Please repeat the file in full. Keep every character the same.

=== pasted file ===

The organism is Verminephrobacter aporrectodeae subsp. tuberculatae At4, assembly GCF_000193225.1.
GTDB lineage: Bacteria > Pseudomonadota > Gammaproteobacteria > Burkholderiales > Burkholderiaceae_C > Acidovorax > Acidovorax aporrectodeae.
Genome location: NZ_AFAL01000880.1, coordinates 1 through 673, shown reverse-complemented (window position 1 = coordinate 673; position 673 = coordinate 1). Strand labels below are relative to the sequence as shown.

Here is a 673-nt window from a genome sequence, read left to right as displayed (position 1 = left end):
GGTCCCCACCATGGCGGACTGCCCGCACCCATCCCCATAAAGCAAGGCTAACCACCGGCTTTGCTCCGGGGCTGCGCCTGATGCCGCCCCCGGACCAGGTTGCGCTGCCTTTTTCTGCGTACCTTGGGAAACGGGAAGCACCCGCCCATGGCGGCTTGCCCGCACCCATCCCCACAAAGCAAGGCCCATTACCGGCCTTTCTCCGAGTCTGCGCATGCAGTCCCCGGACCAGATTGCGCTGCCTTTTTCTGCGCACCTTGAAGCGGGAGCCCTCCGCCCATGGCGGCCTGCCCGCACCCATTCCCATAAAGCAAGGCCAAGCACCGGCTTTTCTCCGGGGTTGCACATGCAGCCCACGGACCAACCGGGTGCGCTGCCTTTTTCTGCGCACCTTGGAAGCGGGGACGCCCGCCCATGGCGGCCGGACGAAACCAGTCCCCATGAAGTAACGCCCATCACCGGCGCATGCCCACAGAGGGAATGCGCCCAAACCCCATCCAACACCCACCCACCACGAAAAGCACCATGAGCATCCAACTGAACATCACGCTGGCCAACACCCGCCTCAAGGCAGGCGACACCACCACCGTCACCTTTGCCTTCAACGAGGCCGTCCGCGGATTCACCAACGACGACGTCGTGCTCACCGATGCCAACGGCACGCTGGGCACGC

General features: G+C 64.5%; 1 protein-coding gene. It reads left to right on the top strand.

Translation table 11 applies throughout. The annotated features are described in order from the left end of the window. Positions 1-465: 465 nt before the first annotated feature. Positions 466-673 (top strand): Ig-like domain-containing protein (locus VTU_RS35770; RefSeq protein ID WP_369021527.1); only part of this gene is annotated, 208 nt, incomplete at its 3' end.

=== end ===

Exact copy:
The organism is Verminephrobacter aporrectodeae subsp. tuberculatae At4, assembly GCF_000193225.1.
GTDB lineage: Bacteria > Pseudomonadota > Gammaproteobacteria > Burkholderiales > Burkholderiaceae_C > Acidovorax > Acidovorax aporrectodeae.
Genome location: NZ_AFAL01000880.1, coordinates 1 through 673, shown reverse-complemented (window position 1 = coordinate 673; position 673 = coordinate 1). Strand labels below are relative to the sequence as shown.

Here is a 673-nt window from a genome sequence, read left to right as displayed (position 1 = left end):
GGTCCCCACCATGGCGGACTGCCCGCACCCATCCCCATAAAGCAAGGCTAACCACCGGCTTTGCTCCGGGGCTGCGCCTGATGCCGCCCCCGGACCAGGTTGCGCTGCCTTTTTCTGCGTACCTTGGGAAACGGGAAGCACCCGCCCATGGCGGCTTGCCCGCACCCATCCCCACAAAGCAAGGCCCATTACCGGCCTTTCTCCGAGTCTGCGCATGCAGTCCCCGGACCAGATTGCGCTGCCTTTTTCTGCGCACCTTGAAGCGGGAGCCCTCCGCCCATGGCGGCCTGCCCGCACCCATTCCCATAAAGCAAGGCCAAGCACCGGCTTTTCTCCGGGGTTGCACATGCAGCCCACGGACCAACCGGGTGCGCTGCCTTTTTCTGCGCACCTTGGAAGCGGGGACGCCCGCCCATGGCGGCCGGACGAAACCAGTCCCCATGAAGTAACGCCCATCACCGGCGCATGCCCACAGAGGGAATGCGCCCAAACCCCATCCAACACCCACCCACCACGAAAAGCACCATGAGCATCCAACTGAACATCACGCTGGCCAACACCCGCCTCAAGGCAGGCGACACCACCACCGTCACCTTTGCCTTCAACGAGGCCGTCCGCGGATTCACCAACGACGACGTCGTGCTCACCGATGCCAACGGCACGCTGGGCACGC

General features: G+C 64.5%; 1 protein-coding gene. It reads left to right on the top strand.

Translation table 11 applies throughout. The annotated features are described in order from the left end of the window. Positions 1-465: 465 nt before the first annotated feature. Positions 466-673 (top strand): Ig-like domain-containing protein (locus VTU_RS35770; RefSeq protein ID WP_369021527.1); only part of this gene is annotated, 208 nt, incomplete at its 3' end.